About 1,000 people were transported from homeless shelters to the clinic for physical, dental and vision care.
Health + Behavior
Dr. Zhijian “James” Chen won the 2019 Switzer Prize, which recognizes excellence in basic biological science.
Report from Web of Science Group identifies researchers in 21 fields whose work was most often referenced by other papers.
The funds will support the work of Dr. John Belperio and Dr. Joseph Lynch III in the division of pulmonary and critical care medicine.
Veterans, their family members, program staff and supporters, walked behind a huge banner on the streets of Manhattan.
The NIH awarded $27.2 million to UCLA to lead the new phase of an effort to enhance diversity in the biomedical workforce.
Collaboration to be kicked off at leukemia and lymphoma fundraiser Nov. 9.
UCLA’s Dr. Sandra Loo says an FDA-approved device is an effective alternative to non-stimulant medications.
UCLA graduate student Cody Aros is helping make science and medicine more inclusive for LGBTQ-identifying people.
UCLA researchers find that the brain processes fear differently after injury.
Nearly 65 campus departments participate in the Halloween fun.
The study highlights the need to teach consumers about the dangers of some drug interactions.
Funds from California’s stem cell agency will support research on a blinding eye disease, cancer and an immune disorder.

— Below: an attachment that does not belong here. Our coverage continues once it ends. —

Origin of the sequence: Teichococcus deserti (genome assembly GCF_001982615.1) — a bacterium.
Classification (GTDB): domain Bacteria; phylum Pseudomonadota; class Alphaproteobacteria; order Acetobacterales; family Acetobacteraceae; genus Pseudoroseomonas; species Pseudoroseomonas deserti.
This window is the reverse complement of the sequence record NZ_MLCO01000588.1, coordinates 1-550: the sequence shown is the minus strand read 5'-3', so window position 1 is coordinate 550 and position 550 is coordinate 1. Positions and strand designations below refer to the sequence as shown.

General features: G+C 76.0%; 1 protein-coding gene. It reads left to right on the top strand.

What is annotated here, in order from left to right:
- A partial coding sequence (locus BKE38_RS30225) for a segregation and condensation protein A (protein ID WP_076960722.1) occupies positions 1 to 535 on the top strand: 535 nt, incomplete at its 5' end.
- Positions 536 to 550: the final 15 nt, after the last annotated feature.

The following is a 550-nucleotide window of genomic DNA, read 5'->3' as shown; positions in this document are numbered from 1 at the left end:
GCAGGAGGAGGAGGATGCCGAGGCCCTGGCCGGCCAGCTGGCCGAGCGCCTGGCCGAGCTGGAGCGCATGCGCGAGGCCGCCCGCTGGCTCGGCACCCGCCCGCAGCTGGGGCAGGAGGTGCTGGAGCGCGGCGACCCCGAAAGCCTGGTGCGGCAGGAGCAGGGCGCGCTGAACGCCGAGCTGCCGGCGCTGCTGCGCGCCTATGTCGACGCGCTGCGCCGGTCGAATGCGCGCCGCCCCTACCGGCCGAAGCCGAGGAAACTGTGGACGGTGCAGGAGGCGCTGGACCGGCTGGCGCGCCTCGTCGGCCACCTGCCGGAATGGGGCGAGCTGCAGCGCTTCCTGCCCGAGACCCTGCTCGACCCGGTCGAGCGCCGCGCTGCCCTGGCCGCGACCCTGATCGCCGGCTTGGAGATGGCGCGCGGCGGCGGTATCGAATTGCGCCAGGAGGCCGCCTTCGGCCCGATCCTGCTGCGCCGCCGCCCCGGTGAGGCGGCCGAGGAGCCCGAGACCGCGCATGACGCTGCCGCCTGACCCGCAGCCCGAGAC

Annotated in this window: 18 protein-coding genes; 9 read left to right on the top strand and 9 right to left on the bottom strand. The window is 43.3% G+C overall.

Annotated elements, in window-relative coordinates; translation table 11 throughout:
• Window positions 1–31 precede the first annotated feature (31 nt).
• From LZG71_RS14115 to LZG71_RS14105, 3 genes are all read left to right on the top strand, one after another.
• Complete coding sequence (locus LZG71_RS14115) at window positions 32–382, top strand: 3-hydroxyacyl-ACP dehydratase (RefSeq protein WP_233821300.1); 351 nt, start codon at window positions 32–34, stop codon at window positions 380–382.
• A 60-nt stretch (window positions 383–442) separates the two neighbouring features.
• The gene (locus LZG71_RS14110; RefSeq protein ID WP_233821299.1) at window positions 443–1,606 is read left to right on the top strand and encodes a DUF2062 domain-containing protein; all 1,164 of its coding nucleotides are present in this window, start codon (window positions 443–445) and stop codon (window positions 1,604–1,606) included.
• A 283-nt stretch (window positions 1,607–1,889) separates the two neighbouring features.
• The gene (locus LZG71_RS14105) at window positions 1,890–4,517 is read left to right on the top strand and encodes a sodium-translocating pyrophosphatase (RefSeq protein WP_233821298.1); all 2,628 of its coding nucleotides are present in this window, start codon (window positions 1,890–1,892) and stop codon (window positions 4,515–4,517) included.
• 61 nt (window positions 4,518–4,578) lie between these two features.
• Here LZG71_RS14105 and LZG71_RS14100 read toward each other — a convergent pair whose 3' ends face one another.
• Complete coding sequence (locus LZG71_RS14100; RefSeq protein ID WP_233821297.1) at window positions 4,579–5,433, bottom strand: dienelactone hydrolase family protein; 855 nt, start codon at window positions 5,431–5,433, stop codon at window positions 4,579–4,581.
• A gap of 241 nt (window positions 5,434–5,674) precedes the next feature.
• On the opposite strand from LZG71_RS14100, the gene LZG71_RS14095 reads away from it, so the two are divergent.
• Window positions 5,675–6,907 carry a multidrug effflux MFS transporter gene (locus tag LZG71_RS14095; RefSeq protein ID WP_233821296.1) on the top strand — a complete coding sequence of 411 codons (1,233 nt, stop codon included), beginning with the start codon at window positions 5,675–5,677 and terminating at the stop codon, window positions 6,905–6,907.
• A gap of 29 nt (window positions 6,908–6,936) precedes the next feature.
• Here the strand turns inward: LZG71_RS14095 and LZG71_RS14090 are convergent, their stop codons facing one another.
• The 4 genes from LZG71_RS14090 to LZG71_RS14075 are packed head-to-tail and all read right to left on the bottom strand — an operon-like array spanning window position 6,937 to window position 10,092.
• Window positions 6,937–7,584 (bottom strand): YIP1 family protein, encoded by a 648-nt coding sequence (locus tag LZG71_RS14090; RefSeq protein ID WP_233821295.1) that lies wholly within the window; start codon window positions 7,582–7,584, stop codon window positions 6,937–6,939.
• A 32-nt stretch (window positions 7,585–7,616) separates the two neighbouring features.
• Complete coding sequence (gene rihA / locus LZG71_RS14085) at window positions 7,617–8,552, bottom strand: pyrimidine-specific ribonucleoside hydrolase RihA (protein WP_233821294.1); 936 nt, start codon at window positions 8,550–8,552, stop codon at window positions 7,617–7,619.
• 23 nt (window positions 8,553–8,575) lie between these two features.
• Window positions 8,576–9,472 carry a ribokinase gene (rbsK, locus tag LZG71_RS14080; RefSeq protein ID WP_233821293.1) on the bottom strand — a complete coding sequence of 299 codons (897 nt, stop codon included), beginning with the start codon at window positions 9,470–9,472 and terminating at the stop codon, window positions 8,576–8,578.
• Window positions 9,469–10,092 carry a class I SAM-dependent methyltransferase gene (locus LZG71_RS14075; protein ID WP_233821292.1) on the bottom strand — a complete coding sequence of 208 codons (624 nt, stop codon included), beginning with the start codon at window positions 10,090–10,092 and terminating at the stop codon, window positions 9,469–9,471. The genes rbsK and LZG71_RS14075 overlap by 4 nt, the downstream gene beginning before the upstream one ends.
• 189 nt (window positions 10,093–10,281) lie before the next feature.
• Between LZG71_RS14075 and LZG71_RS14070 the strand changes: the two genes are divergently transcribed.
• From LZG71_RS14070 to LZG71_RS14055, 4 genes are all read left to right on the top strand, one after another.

The funds will help advance work in diagnosis, prognosis and treatment of the disease
The study demonstrates that PET imaging can be used to read mitochondrial activity in lung tumors.
Dr. Eric Kleerup explains how wildfires affect air quality and what precautions people can take to limit exposure to smoke and other fire-generated toxins.
Researchers created an app that allowed them to study body self-perceptions.
The results also show key findings in non-cigarette tobacco use, mental health and well-being.
Identifying the characteristics of dementia that are caused by traumatic brain injury could prevent people from being misdiagnosed with Alzheimer’s disease.
Dr. Denise Aberle and Dr. Carol Mangione have earned one of the highest honors in health and medicine.
The study, conducted in mice, is the first to show that creatine uptake is critical to the anti-tumor activities of what is known as killer T cells, the foot soldiers of the immune system.
UCLA research identifies a potential strategy that may lead to treatment for the disorder.
In most people with chronic myelogenous leukemia, cancerous stem cells remain in the body for years after remission, and the cancer can recur.
The discovery may help lead to a new understanding of mitochondria’s roles in aging, disease and medical complications, the UCLA researchers said.
When reviewers were subspeciality-trained, misclassification rates were the lowest.